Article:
Acting on impulse she locks him inside. He soon starts banging and yelling and demanding to be let out. However Sarah now finally has the chance to reflect and talk about the life she’s had and what she didn’t have, and how it’s too late now and her husband’s promises to change are coming too late and aren’t believable.

Superstitious Ignorance broadcast 27th November 1970

The London housing market as seen by first-time buyers Edward and Penny, who are renting a flat in Chelsea but are looking at run-down postcodes that are now becoming fashionable, where they can do lots of fixing-up and make a profit in a few years time.

The rather decrepit mansion occupied by Mrs Laristo and her 5 grubby children is hard to enter without getting the estate agent around, and he doesn’t want to hang around much either.

Surprisingly our heroes never think to ask about the state of the bathroom or kitchen, which ought to be concerning since this family are all living in one room and Mrs Laristo keeps insisting they must stay out of the upper rooms because great evil dwells there. Of course that means they insist on going in.

Of all the stories this is the one that could have been expanded to a full-length feature film, to put more on the ambiguity about whether the “superstitious” ideas have some substance (a similar theme taken up in much later supernatural thrillers such as The Skeleton Key). The portrayal of the Laristo family is leaning into stereotypes of central Europeans/Romani although it’s not really clear what ethnicity they are supposed to be.

Bad Bad Jo Jo broadcast 4th December 1970

The New York instalment, though it’s all occurring in a single studio set, of the luxury apartment of hugely successful author Kayo Hathaway, creator of the Bad Bad Jo JO franchise of books and film adaptations. All these stories do an awful lot of infodumping in dialogue but here we get all the work done in the first minutes by Hathaway himself on multiple phone calls, just after he woke up from a bad dream whilst violent news reports flickered on the TV screen unwatched.

He is expecting an interviewer from a “fan magazine”. When they turn up he insists he’s not interested in talking about current affairs. He’s against the Vietnam War simply because it’s a waste of US tax dollars, and he’s planning a move abroad to avoid paying any more. He thinks the masses are impotent and they like his violent entertainments, which he describes as works of “camp”, like their creator.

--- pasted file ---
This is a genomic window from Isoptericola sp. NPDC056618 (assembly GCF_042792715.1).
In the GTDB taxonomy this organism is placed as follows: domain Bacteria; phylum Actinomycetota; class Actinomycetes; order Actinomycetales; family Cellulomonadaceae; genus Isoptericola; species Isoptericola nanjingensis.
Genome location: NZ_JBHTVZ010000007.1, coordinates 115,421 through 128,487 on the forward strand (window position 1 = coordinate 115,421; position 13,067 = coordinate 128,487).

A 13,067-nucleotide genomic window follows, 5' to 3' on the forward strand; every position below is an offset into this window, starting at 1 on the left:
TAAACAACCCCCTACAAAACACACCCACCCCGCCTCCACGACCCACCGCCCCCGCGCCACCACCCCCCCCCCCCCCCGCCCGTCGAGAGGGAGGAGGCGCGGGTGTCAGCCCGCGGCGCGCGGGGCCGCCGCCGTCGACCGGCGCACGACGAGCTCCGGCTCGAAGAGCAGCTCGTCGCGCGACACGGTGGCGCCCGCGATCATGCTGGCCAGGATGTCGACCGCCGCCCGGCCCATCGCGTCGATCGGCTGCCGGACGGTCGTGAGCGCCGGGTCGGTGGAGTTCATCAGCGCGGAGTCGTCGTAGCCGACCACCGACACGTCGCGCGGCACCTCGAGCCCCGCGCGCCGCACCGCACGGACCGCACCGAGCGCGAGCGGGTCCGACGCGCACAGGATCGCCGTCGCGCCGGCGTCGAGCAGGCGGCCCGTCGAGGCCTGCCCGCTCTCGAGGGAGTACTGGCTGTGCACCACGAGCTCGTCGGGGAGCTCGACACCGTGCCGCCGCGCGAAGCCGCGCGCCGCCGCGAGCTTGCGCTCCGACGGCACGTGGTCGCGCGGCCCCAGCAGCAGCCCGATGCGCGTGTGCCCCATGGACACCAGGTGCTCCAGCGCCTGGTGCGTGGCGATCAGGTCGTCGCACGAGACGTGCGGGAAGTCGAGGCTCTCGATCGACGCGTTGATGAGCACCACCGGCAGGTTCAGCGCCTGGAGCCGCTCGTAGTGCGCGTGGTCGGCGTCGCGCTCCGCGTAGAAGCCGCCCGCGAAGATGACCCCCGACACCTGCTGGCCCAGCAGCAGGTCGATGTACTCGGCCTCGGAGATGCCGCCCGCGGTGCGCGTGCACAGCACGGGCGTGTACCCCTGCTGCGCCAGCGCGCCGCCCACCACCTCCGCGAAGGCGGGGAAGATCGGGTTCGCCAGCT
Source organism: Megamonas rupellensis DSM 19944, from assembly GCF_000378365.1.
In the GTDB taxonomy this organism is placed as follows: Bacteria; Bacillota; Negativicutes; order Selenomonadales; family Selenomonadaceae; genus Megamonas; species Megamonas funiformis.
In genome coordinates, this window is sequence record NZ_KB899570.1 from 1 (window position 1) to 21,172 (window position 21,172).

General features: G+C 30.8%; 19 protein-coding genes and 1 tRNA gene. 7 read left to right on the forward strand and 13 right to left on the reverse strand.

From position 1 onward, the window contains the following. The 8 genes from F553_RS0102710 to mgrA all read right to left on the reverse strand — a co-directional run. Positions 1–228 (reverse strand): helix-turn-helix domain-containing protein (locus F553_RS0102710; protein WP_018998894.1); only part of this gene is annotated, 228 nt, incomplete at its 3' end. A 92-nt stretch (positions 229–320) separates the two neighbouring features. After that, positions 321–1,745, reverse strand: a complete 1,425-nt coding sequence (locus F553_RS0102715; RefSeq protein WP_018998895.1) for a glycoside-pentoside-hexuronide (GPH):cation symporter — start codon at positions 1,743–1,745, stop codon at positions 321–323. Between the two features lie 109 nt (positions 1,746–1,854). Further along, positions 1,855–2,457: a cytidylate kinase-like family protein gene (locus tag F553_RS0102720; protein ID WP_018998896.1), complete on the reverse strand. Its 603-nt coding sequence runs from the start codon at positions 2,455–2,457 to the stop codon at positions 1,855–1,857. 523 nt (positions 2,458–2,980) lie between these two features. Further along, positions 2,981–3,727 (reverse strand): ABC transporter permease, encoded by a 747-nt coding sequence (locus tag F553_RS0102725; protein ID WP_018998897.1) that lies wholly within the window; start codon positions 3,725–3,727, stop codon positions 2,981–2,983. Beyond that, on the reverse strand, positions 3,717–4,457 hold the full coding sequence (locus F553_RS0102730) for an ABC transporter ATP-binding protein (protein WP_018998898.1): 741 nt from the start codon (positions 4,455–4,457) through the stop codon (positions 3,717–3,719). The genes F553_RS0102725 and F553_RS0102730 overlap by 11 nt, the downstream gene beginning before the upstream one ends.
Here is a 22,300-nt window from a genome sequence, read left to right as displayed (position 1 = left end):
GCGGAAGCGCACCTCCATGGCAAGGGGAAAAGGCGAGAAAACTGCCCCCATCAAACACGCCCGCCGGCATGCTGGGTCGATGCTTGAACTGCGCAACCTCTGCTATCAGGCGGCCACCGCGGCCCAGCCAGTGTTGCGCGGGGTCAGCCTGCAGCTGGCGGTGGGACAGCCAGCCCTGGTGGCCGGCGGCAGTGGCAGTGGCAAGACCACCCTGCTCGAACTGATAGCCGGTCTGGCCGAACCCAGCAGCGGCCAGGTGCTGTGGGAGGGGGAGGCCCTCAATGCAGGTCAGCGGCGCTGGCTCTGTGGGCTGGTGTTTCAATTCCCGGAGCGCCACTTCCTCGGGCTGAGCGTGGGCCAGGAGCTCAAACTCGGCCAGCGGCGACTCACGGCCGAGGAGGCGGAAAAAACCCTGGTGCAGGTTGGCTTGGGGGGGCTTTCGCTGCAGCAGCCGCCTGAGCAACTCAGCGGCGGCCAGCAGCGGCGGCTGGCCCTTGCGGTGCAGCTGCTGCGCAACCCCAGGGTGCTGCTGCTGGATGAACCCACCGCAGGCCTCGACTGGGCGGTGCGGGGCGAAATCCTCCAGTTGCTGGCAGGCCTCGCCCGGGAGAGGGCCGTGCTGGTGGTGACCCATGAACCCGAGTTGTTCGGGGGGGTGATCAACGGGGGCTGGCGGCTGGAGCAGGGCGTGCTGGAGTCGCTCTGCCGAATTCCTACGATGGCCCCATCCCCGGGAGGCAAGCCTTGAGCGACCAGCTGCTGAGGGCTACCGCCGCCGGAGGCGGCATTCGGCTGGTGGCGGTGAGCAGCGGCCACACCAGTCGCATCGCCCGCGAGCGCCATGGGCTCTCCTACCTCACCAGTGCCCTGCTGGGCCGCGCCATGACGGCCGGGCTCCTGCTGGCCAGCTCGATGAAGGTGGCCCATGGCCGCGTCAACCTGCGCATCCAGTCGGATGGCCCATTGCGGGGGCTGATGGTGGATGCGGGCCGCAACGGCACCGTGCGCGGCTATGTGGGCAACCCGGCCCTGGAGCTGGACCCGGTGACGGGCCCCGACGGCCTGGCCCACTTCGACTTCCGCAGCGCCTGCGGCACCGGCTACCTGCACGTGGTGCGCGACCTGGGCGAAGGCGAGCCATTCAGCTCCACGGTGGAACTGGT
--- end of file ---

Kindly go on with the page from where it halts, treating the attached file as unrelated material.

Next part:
Of course this is all a big plot to wreak a comeuppance on this cynical wastrel, with a homophobic edge to the denunciation he is served. There may be coincidental similarities with the tone and intent of Ben Elton’s Popcorn from the mid 90s, but it’s extremely unlikely there was any conscious connection. Overall this is the most interesting story. If it was to be expanded to an hour or longer it might need a more elaborate plot, like the one Elton devised.

The Old Banger broadcast 11th December 1970

Susan and John are keen on training their racing pigeon. They also have a useless old car which seems to have reached the end of its time. Rather than pay a scrap dealer to deal with it properly, they decide to remove the number plates and abandon it in south London.

But the dear old banger doesn’t want to be abandoned, and it seems to be a sentient vehicle like in the later Disney Herbie film series. Everything is moving in a lightly comic tone, especially John’s interactions with Eric, his rather more practical and mechanically-minded relation.

Just when it seems we’ve reached a happy magical conclusion, everything goes dark and unpleasant, and it turns out this wasn’t the comedy episode after all.

None of these stories stay around long enough to become too creepy, and there are no jump-scares. The Andrea Newman episode is closest to being a simple “tale of unease” with no conventional shocker elements.

I like all these old anthology series, though I can’t forget Robbie Coltrane’s parody of Orson Welles, leading in to the parody of Tales Of The Unexpected by Hugh Laurie, Siobhan Redmond and Emma Thompson, in series 1 of Al Fresco (also featuring Ben Elton as a writer and performer). Fry & Laurie fans: note the appearance of “Marjorie”.